I am currently the Skelton-Clark Post-Doctoral Fellow in Canadian affairs in the Political Studies department at Queen's University. I hold a PhD in Political Science from the Université de Montréal.
I am also the Canadian principal investigator of the Comparative Agendas Project (CAP), an international project which aims to measure policy attention through the analysis of policy agendas.
My research focuses on two large questions. First, how does federalism affect public policy? My PhD dissertation focused on Canadian intergovernmental relations (IGR) and their structure. It argued that IGR are an important vector of public policy in Canada due to the importance of line department involvement in IGR meetings at multiple levels. My second question refers to how values influence individuals' political choices. Policymakers prioritize issues, taxpayers have policy and spending preferences, and voters make party choices. This second axis of research therefore aims at answering the following question: How does ideology shape political choice?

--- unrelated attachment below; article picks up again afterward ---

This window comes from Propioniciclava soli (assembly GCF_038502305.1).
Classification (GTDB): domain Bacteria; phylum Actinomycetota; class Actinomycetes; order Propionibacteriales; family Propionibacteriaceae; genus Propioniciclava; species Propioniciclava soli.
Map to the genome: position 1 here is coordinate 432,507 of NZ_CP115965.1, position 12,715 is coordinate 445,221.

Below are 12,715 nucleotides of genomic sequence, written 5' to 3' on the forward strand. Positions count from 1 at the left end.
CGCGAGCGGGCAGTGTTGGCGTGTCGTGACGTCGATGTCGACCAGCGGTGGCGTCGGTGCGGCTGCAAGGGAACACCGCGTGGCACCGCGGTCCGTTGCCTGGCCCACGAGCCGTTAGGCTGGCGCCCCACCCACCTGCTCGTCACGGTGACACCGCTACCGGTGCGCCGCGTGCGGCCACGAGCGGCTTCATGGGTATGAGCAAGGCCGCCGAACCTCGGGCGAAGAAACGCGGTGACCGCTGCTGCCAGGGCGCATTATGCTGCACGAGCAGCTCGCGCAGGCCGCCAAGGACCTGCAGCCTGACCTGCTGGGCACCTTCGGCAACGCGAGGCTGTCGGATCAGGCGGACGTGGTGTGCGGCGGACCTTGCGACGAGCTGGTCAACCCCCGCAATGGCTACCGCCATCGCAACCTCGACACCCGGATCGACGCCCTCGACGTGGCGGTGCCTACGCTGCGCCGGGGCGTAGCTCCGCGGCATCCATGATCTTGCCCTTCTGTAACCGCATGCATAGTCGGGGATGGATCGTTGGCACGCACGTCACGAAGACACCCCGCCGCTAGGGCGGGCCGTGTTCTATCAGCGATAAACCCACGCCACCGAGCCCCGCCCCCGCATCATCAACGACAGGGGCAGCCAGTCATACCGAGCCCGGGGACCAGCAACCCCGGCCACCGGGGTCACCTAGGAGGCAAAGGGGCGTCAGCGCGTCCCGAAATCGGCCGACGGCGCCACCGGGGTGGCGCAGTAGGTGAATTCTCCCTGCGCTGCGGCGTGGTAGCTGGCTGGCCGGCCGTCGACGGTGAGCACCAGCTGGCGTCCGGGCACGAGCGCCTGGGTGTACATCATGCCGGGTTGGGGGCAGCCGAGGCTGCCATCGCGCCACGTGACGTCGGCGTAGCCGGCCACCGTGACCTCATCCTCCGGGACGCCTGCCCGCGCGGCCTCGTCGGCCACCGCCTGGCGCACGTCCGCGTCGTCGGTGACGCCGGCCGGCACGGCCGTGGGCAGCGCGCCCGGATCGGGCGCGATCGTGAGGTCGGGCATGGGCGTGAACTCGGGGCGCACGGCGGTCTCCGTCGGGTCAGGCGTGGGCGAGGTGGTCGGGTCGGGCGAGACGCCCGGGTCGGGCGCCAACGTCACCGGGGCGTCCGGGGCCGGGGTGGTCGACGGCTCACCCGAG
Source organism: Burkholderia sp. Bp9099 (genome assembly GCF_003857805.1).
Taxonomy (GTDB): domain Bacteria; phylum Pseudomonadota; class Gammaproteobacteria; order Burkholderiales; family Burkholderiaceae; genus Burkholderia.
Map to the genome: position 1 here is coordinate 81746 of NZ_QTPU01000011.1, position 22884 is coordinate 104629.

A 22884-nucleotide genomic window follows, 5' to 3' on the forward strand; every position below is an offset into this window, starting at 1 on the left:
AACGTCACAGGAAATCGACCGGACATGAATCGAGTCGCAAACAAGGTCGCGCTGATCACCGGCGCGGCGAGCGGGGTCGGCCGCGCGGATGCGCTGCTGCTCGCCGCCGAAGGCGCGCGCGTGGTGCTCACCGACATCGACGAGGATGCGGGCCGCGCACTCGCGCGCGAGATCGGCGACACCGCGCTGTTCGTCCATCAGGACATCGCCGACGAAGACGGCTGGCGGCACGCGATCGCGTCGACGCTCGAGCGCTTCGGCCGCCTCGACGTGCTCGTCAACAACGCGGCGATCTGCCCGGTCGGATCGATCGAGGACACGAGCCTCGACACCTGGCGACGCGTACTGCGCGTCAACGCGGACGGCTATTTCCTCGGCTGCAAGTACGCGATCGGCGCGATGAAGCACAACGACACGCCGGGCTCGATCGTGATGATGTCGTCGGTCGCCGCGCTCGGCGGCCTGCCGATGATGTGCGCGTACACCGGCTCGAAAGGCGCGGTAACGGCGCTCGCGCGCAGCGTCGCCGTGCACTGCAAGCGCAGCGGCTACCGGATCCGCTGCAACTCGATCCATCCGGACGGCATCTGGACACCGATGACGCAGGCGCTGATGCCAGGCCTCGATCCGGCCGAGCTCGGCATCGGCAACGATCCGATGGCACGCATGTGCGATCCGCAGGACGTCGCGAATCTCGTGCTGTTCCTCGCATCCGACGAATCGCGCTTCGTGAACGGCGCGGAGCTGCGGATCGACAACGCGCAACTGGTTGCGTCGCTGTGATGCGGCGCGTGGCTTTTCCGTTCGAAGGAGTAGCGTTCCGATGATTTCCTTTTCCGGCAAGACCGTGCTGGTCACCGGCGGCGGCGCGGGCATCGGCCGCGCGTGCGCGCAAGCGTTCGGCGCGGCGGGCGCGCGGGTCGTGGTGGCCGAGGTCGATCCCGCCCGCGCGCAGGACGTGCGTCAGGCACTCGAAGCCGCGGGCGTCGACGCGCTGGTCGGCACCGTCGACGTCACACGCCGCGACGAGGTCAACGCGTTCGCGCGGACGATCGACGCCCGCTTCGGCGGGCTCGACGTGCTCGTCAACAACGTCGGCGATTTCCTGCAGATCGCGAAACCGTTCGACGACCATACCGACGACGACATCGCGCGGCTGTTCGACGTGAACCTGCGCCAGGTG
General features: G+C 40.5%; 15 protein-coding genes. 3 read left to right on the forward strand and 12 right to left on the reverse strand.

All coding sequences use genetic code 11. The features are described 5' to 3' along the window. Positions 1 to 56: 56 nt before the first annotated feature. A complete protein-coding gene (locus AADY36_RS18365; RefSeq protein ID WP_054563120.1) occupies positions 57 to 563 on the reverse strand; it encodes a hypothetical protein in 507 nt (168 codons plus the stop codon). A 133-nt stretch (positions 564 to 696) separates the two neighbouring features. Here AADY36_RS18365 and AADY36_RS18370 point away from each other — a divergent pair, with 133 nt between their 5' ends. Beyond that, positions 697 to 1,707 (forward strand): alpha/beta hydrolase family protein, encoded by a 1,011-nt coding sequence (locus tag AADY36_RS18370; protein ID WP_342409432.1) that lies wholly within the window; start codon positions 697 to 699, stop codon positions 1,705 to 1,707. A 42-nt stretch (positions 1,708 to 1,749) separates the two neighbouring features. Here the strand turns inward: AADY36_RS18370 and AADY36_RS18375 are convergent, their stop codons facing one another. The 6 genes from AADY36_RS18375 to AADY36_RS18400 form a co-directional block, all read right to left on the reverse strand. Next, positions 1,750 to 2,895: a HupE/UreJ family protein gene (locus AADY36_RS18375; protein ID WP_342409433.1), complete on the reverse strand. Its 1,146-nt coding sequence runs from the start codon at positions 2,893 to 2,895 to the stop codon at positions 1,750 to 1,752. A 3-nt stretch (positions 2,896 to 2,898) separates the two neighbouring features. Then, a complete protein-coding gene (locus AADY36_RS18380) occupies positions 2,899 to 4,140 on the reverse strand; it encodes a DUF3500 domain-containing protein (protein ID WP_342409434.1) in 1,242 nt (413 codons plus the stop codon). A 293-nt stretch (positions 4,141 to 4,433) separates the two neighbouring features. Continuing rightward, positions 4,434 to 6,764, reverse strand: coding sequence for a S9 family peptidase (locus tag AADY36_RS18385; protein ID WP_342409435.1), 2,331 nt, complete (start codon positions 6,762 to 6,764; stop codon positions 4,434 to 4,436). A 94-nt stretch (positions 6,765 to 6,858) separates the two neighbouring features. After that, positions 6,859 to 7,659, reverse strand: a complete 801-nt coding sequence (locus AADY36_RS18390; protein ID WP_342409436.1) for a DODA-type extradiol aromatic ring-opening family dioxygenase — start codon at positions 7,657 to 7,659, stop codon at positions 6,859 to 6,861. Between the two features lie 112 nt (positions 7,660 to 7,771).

Other research interests: public policy, policy agendas, decision-making, problem definition, Canadian federalism, ideology, electoral behaviour, political methodology, empirical and statistical analysis.
Canadian CAP website (in progress)
My Academia.edu profile
My Google Scholar profile
My CV (PDF format)
- Did They Mind the Gap? Voter/Party Ideological Proximity between the BQ, the NDP and Quebec Voters, 2006–2011 (with Chris Chhim and Mike Medeiros), Canadian Journal of Political Science, 2016, vol 42(2), pp. 289-310.
- Refining vote choice in an ethno-regionalist context: Three-dimensional ideological voting in Catalonia and Quebec (with Mike Medeiros and Chris Chhim), Electoral Studies, 2015, vol. 40, pp. 14-22.
- Public Perceptions of Expert Credibility on Policy Issues: The Role of Expert Framing and Political Worldviews (with Erick Lachapelle and Éric Montpetit), Policy Studies Journal, 2014, vol. 42, pp. 674-697.